You can scramble up to the top of the tower for amazing views, see the rooms in and around the complex, and climb deep down into the bowels of the fortress, where prisoners are thought to have been kept. There is also a very nicely restored garden on the ground level.

There is also a renaissance château in the citadel, well worth visiting, that holds paintings, furniture, tapestries, and suits of armour. The body of Agnes Sorrel once rested there, but it was moved into the church of St. Ours in 2005.

Above, the tower of St. Antoine rises up from the lower town. Loches is an amazing place where you can spend a whole day (including lunch, of course) if you're so inclined.

Sunday, May 21, 2006

Un Jour, Une Tour [9]

Next in the series: a tower given to me again by Cheryl, who is visiting now. This one came from Pottery Barn, and it came it 2 sizes. Coffee table size and large. This is the large size. It's at least three feet tall and occupies a spot in our dining room. The little wire guy hanging off the side was a present from Sue's daughter Rachael a number of years ago. I thought he would love showing off his daredevil skills, and since he is made of wire like the tower, it's a perfect match.

Sue is here with us until the end of June, and she and Cheryl will be in Paris together in a couple of weeks.

Saturday, May 20, 2006


Back in the Touraine, we are still taking day trips with our California friends. Wednesday we ventured to the historic town of Loches. It's a good sized town, with a market on Wednesday (one reason for going - we picked up some asparagus and strawberries), and a historic medieval city on the bluff in the center that overlooks a great, green valley.

Clothes drying from a window in town.

Geraniums in a window.

Stained glass in the renaissance Logis Royal.

After walking around in the marketplace, we drove up to the cité médiéval for a quick look before lunch. We found a pizzeria and enjoyed lunch, then hiked back up to the cité and went into the renaissance château first, then over to the medieval castle. More pictures to follow.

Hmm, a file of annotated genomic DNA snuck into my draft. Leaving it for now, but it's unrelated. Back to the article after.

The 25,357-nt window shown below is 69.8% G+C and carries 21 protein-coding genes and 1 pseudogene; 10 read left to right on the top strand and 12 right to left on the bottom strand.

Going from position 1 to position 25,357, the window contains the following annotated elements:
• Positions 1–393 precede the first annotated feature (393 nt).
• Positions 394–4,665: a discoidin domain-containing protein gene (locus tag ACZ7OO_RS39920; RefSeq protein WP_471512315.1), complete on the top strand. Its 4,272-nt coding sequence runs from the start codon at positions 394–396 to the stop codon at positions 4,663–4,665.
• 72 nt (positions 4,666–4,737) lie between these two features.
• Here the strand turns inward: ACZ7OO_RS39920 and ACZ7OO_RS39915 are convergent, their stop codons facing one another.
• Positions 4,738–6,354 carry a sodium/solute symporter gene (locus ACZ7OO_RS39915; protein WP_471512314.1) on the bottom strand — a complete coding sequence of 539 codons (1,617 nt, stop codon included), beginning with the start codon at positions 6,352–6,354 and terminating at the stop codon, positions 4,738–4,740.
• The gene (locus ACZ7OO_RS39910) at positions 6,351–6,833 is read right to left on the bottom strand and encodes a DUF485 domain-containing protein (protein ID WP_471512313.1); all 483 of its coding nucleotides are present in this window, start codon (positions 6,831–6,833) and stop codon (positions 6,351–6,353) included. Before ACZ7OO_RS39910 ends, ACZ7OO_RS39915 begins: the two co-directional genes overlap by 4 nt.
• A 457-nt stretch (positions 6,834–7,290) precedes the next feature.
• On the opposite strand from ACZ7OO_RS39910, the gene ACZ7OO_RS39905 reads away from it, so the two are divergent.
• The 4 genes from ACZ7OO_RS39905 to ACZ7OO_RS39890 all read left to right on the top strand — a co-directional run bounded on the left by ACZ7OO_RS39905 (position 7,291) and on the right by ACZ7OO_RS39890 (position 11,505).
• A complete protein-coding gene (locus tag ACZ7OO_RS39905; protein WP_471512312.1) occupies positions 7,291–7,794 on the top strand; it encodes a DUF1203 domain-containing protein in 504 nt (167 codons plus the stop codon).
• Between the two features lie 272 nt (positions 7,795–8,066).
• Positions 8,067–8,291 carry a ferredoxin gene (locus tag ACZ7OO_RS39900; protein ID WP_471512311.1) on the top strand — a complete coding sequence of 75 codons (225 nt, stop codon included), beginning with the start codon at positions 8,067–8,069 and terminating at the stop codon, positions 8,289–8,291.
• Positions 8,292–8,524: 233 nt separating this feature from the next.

Friday, May 19, 2006

Odds and Ends

This will be the last post from the Dordogne trip. Just a few more images from Collonges in Corrèze. It's basically become a tourist town, although not in the same vein as Sarlat. Many fewer people, shops, everything. There are a number of artists who've called the place home for 15 or 20 years now, and a few eateries, like this one (right) offering sandwiches.

A ceiling inside the church at Collonges.

Stained glass detail inside the church.

And, finally, in honor of our visiting friend Cheryl who is an avid birder and collector of owl images:

Thursday, May 18, 2006


More images from the Dordogne trip. This time: things that you find on doors.

Technically, none of these pictures was taken in the Dordogne. They're all from Collonges-la-Rouge in Corrèze. Take a look at Ken's post from Collonges for a more comprehensive view of the town.

Wednesday, May 17, 2006

Un Jour, Une Tour [8]

Number eight in the series: a tiny blue tower made of Limoges porcelain and hand-painted.

This was a gift from my friend Cheryl in 2003 when she visited us here. I thought now would be a good time to post this one because she arrives tomorrow for her second visit!

Tuesday, May 16, 2006


The museum of pre-history in Les Eyzies-de-Tayac-Sireuil. A beautiful little town, by the way, surrounded by pre-historic sites of interest, including many caves and this museum filled with bones, arrowheads, and other artifacts from the days of early homonids. The most famous of the caves, Lascaux, is north of here at Montignac.

Monday, May 15, 2006

I Can Row A Boat

Of course, the old joke doesn't work with the French pronunciation, in which the "o" and the "e" are pronounced seperately...

Seen in Montignac, on the Vézere River.

Sunday, May 14, 2006


As seen in and around Rocamadour:

Saturday, May 13, 2006

Un Jour, Une Tour [7]

Ok, this time there are more than one tower. These are glass bottles that I picked up at different times. The big one - it may have been a gift - might have contained oil or vinegar or something; I don't remember. The small one came, empty, from a second-hand store in San Francisco, on Potrero Avenue near 16th, I think.

Since they are alike, I decided to group them. Oh, and there is this pencil I acquired at one point that fits neatly inside the smaller tower-bottle. At the end of the pencil, in place of an eraser, is a tiny Eiffel Tower. So cool. Can you tell yet that I'm into this? It's a sickness...

Friday, May 12, 2006

Veal, It's What's for Dinner

Or lunch, depending. Doesn't a nice blanquette de veau sound great?

This unsuspecting youngster was lounging around outside of Montignac, near La Grande Filolie.

Thursday, May 11, 2006

Le Ciel

A couple views of the sky in the Dordogne:

Le Château de Beynac.

Here in the Loire Valley the sky is big. That is, there are no large mountains or hills to frame it. It stretches wide when you look up. But in the Dordogne the valleys are deep and frequently when you look up you get to see only a piece of the sky.

Nuages sur Sarlat.

Wednesday, May 10, 2006

Cathedral in Sarlat

Here are a few images from inside the cathedral in central Sarlat. It's a cool, quiet refuge from the bustle of the market just outside.

The central nave.

Candles, mostly red.

Stained glass forms projected on the floor.